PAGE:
We presented the new version of our Automatic News Transcription System (ANTS), including HLDA and SAT implementations, at the workshop ESTER 2009 at Paris.
This contract, coordinated by Prof. Rudolph Sock from the Phonetic Institute of Strasbourg (IPS), addresses the exploitation of X-ray moving pictures recorded in Strasbourg in the eighties. Our contribution is the development of tools to process X-ray images in order to build articulatory model.
This contract started in January 2009 in collaboration with LTCI (Paris), Gipsa-Lab (Grenoble) and IRIT (Toulouse). Its main purpose is the acoustic-to-articulatory inversion of speech signals. Unlike the European project ASPI the approach followed in our group will focus on the use of standard spectra input data, i.e. cepstral vectors. The objective of the project is to develop a demonstrator enabling inversion of speech signals in the domain of second language learning.
This year the work has focused on the development of more appropriate articulatory models of the tongue, the development of a lifter distance for cepstral data and the synthesis of speech signal from articulatory contours outlined from X-ray moving pictures.
This ANR Jeunes Chercheurs started in 2009, in collaboration with Magrit group. The main purpose of ViSAC (Acoustic-Visual Speech Synthesis by Bimodal Unit Concatenation) is to propose a new approach of a text-to-acoustic-visual speech synthesis which is able to animate a 3D talking head and to provide the associated acoustic speech. The major originality of this work is to consider the speech signal as bimodal (composed of two channels acoustic and visual) "viewed" from either facet visual or acoustic. The key advantage is to guarantee that the redundancy of two facets of speech, aknowledged as determining perceptive factor, is preserved. An important expected result is a large bimodal speech corpus offering a high linguistic coverage which will be used to build the acoustic-visual speech synthesis system, and allows to study coarticulation in depth.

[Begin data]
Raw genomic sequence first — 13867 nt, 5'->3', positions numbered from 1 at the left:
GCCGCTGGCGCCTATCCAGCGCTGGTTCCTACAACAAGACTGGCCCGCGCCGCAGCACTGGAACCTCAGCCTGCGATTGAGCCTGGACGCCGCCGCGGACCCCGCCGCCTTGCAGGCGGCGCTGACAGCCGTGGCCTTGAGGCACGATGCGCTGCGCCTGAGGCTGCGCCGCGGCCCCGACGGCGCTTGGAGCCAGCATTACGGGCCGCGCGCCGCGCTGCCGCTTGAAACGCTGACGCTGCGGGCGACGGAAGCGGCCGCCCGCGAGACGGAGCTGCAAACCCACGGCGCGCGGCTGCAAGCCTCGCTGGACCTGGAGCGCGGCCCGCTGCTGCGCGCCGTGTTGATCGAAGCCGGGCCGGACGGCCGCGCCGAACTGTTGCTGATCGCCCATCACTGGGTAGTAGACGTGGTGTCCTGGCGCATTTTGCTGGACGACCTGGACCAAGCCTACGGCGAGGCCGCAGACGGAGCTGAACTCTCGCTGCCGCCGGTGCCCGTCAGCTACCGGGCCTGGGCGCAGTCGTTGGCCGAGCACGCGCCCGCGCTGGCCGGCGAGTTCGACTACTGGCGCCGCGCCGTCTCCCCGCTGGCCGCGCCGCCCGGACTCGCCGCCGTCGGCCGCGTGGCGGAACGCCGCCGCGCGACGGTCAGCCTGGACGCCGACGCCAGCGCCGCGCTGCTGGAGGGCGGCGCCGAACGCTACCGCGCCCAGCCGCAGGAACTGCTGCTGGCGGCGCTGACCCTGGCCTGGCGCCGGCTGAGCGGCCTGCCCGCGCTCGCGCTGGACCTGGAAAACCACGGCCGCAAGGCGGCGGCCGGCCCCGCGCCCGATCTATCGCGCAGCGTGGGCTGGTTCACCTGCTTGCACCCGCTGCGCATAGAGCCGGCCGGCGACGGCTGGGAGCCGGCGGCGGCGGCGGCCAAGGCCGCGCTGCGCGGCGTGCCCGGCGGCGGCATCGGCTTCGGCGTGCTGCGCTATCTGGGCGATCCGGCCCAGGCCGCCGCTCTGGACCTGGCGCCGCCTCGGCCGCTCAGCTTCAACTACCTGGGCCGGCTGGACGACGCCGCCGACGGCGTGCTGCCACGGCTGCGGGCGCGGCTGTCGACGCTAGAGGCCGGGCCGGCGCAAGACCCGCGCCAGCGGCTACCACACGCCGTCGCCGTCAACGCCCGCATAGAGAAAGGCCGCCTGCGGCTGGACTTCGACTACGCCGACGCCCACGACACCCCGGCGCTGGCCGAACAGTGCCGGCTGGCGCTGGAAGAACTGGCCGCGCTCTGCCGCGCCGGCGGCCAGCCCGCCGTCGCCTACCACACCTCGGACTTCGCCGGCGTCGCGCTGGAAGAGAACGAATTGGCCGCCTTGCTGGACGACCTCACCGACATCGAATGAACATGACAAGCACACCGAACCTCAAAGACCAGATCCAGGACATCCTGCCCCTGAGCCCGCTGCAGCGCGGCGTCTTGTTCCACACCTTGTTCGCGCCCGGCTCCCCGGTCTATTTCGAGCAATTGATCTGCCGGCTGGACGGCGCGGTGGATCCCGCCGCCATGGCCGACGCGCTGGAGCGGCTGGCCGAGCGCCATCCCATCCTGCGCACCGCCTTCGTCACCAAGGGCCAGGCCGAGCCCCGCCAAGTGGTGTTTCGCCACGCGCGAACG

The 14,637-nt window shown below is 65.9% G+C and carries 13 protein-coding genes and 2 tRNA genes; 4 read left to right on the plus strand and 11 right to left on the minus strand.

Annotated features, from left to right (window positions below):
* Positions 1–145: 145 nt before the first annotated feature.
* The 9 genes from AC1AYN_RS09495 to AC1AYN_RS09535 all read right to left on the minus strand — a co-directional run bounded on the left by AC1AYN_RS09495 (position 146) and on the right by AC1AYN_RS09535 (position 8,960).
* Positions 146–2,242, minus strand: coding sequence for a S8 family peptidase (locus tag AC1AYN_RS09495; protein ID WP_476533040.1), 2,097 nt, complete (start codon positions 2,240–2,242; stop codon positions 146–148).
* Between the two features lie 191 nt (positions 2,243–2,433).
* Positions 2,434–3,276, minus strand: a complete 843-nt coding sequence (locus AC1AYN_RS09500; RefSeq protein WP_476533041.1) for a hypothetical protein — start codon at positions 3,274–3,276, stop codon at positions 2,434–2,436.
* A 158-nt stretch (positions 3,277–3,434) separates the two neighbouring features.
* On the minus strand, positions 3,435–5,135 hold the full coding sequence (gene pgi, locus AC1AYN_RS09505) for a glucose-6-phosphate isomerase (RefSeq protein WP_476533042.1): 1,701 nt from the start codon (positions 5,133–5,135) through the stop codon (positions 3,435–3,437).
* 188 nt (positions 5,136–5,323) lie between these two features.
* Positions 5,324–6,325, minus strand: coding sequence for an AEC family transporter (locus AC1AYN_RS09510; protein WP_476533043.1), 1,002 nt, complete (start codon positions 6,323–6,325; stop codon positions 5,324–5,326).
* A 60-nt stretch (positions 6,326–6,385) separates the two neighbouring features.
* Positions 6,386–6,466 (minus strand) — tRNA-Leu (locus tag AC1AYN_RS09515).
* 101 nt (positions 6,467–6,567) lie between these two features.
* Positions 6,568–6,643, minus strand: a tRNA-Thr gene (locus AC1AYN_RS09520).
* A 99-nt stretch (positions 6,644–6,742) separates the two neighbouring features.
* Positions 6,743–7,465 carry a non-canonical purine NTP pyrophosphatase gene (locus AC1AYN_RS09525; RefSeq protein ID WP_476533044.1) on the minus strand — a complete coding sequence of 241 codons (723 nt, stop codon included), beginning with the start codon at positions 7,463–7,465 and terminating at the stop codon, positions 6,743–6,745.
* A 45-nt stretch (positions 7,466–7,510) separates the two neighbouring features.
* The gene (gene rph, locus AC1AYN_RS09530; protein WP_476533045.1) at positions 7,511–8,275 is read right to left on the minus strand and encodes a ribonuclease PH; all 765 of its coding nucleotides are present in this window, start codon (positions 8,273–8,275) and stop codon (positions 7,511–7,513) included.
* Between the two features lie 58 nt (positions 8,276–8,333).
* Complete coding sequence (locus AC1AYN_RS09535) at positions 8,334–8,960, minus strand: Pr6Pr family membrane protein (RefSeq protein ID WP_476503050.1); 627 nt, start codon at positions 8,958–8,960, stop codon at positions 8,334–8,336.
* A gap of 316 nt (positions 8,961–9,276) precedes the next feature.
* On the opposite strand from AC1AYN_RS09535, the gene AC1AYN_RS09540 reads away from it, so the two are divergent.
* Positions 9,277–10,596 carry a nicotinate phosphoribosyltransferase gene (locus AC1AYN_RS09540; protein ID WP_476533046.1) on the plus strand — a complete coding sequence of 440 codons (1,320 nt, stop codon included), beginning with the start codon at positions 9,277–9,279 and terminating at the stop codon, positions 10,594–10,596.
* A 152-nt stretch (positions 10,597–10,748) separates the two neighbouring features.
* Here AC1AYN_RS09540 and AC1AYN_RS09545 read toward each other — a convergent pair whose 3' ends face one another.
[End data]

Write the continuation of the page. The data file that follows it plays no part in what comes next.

We have begun a collaboration with The Picture Factory about the indexation of rushes. The automatic transcription of French dialogs contained in the rushes would automatically allow the rush indexing.
During the first phase of the project (until sept 2009) we evaluated the contribution of automatic recognition of speech for indexing rushes in order to identify interesting topics of research. To be more precise, we used our Automatic News Transcription System, ANTS, to highlight the specific problems posed by the automatic transcription of a rush, The main problems are: speech/non-speeech segmentation, language identification and spontaneous speech recognition. In the second phase, a thesis funded by the project will begin about spontaneous speech recognition.